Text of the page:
Climate finance projects are becoming an increasingly important resource for East African nations as they seek to improve the economic well-being of coastal communities, support biodiversity, and take climate-related action. A high-level political forum on sustainable development is currently taking place at the headquarters of the United Nations in New York City. On the periphery of this forum, African coastal and island states as well as conservation groups have outlined plans to boost ocean conservation and economic development through a system of “blue bonds.” Blue bonds are a method of financing projects that would also benefit the health of the ocean.
Following in the footsteps of Africa’s Great Green Wall, which encompasses the Sahel portion of the continent, the nations of east Africa are currently seeking funding for the program known as the Great Blue Wall, which aims to safeguard marine regions around the coastline. The terms “blue finance” and “green finance” are both terms that relate to money that is intended to prevent damage to the environment, battle climate change, and create sustainable ecosystems.
The World Bank’s Vice President, Jorge Familiar, described the blue bond as a powerful example of the critical role that the capital markets can play in supporting sustainable objectives. “The blue bond is a powerful example of the critical role that the capital markets can play in supporting sustainable objectives,” he said. The Great Blue Wall is an initiative that was launched by ten western Indian Ocean states during the United Nations climate conference in Glasgow, United Kingdom, a year ago. The goal of the initiative is to set up a network of coastal and marine protected areas. Its backers think that this would protect and restore about 2 million hectares of ocean, take in 100 million tons of carbon dioxide, and make sure that over 70 million people have a way to make a living.
The project extends along the eastern coast of the continent from Somalia to South Africa and includes the island nations of Comoros, Madagascar, Mauritius, Seychelles, and Somalia, in addition to the French overseas territories of Mayotte and Reunion. Jean-Paul Adam, who is in charge of the climate division at the United Nations Economic Commission for Africa, said that the blue wall project will show “the real importance of the environment to future wealth creation and the empowerment of local people.”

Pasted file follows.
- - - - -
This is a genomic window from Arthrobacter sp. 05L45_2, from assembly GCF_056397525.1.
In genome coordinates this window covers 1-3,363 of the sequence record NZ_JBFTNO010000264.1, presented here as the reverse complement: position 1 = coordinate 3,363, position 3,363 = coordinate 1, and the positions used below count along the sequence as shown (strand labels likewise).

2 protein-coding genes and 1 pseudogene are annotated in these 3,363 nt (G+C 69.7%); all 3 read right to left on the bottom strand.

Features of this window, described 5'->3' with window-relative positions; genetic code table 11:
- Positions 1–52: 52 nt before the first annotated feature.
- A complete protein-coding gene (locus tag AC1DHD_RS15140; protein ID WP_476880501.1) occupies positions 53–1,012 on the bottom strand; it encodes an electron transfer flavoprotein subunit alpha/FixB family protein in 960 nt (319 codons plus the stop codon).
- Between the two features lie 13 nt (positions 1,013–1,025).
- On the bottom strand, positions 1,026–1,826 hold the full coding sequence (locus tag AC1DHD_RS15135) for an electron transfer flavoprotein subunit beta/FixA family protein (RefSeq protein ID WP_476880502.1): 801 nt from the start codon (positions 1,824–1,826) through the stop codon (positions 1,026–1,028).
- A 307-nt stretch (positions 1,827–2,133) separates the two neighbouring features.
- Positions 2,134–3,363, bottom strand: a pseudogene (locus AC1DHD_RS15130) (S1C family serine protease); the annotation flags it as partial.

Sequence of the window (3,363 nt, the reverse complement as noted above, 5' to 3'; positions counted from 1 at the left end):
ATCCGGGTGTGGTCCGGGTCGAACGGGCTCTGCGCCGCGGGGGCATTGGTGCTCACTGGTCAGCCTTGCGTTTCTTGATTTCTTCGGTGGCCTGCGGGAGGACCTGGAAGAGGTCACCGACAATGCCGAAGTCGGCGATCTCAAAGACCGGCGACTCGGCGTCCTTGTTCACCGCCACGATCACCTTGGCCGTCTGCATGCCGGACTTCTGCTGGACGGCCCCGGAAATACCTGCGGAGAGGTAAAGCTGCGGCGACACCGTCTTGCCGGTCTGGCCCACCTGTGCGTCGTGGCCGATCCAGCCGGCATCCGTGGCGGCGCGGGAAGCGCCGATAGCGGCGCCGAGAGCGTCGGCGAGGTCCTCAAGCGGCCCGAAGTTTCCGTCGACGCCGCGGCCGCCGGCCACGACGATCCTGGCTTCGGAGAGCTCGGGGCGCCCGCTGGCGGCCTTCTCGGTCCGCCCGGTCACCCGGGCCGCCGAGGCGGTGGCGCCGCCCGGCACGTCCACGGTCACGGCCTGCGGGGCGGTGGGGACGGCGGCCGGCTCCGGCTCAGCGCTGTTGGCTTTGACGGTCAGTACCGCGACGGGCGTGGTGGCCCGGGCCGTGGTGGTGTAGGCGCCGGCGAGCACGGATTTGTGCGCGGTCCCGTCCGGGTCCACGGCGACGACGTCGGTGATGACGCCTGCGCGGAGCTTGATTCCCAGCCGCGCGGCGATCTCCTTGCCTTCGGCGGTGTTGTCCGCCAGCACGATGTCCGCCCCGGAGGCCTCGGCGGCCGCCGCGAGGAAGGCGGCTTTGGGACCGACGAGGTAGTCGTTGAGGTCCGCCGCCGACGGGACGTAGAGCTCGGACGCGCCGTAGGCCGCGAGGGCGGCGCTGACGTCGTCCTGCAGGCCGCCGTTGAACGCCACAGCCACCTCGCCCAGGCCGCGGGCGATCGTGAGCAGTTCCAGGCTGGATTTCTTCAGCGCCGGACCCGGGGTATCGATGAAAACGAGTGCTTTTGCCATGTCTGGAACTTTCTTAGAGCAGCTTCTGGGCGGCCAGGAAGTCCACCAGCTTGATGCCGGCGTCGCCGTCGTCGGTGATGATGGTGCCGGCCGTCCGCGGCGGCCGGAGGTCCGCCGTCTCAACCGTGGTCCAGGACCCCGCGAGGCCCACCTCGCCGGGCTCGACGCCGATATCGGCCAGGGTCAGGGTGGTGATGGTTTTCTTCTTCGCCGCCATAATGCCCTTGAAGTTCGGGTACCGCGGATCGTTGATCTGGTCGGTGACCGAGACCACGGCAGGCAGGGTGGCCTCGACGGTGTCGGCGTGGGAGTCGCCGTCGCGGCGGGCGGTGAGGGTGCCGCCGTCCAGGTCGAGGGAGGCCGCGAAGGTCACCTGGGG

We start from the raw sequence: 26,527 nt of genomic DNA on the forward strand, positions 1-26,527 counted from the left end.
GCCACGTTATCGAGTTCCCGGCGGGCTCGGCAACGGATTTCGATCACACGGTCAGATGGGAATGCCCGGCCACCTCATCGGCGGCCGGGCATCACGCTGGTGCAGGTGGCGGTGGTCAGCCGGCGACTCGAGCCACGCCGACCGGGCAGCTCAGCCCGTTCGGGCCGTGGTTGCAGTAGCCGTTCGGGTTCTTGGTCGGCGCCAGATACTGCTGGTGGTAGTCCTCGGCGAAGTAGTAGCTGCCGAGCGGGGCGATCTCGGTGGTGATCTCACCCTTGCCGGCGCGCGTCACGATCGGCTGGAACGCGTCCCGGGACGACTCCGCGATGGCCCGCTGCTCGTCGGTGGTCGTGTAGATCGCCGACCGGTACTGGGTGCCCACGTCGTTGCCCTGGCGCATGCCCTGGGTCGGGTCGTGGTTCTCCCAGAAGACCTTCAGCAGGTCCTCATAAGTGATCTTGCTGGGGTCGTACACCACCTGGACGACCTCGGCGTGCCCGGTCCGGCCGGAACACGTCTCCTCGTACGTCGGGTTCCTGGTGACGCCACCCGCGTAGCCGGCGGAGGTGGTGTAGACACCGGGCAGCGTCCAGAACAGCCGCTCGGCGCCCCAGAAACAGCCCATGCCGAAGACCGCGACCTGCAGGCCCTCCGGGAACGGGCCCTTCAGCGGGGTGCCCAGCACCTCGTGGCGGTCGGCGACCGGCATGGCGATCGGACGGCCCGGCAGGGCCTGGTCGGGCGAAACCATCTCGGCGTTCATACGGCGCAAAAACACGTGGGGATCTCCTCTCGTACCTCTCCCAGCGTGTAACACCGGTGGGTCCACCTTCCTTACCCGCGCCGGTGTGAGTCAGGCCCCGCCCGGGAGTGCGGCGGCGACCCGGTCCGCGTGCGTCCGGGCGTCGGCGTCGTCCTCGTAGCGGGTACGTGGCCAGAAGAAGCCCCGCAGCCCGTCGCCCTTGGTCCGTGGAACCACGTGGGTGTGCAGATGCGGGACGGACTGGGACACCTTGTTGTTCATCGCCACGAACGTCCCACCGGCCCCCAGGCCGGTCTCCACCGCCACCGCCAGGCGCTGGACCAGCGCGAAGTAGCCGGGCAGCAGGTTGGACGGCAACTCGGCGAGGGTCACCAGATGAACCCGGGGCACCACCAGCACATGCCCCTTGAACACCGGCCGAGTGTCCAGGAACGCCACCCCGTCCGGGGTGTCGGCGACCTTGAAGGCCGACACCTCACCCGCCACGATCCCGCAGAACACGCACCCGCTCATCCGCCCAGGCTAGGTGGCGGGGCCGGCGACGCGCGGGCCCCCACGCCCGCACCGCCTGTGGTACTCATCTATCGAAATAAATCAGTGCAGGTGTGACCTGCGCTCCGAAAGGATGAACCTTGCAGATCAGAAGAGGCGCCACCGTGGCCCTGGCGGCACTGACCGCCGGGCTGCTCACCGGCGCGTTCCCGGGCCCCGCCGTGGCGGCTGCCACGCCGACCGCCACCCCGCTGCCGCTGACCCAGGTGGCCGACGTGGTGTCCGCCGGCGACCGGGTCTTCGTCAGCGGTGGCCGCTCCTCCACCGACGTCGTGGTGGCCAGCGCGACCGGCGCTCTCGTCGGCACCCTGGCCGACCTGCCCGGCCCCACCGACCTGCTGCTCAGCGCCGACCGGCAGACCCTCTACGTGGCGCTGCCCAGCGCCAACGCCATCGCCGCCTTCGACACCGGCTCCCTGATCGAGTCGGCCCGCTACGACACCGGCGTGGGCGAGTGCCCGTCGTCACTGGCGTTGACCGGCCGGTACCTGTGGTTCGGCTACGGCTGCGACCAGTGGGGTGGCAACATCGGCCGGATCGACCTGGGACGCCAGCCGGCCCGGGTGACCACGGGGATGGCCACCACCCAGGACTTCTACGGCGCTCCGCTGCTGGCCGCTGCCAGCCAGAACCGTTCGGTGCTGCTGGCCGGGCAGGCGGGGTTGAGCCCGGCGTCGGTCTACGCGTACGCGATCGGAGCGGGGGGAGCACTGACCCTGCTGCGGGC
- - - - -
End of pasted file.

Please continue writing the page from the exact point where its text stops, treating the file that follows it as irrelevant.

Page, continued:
He stated that there is an urgent need to significantly increase the amount of money invested by the private sector in the green and blue industries. Less than one percent of the so-called blue and green bonds, which are used for marine and land projects respectively, are issued to African countries. These bonds are used to finance infrastructure development. He continued by saying that the last step was to “make these markets more accessible to African countries.”
According to the United Nations, many of the financial climate promises made by richer countries are not being kept in full. This means that many African countries can’t take the steps they need to in order to adapt to climate change and lessen its effects.
According to the African Development Bank’s most recent analysis, between $1.3 trillion and $1.6 trillion will be required by the year 2030 to implement climate action in accordance with the nationally determined contribution targets set by individual countries to limit global warming to 1.5 degrees Celsius (2.7 degrees Fahrenheit), and no more than 2C. This information was presented in the context of the bank’s most recent report, which stated that the amount of money required to implement climate action in accordance with this (3.6 F). However, according to the bank, blue bonds only account for a small portion of ocean conservation funds at this time. Adam says, “Bonds by themselves are not a way to fill the funding gap, but they can help us raise a lot of money.”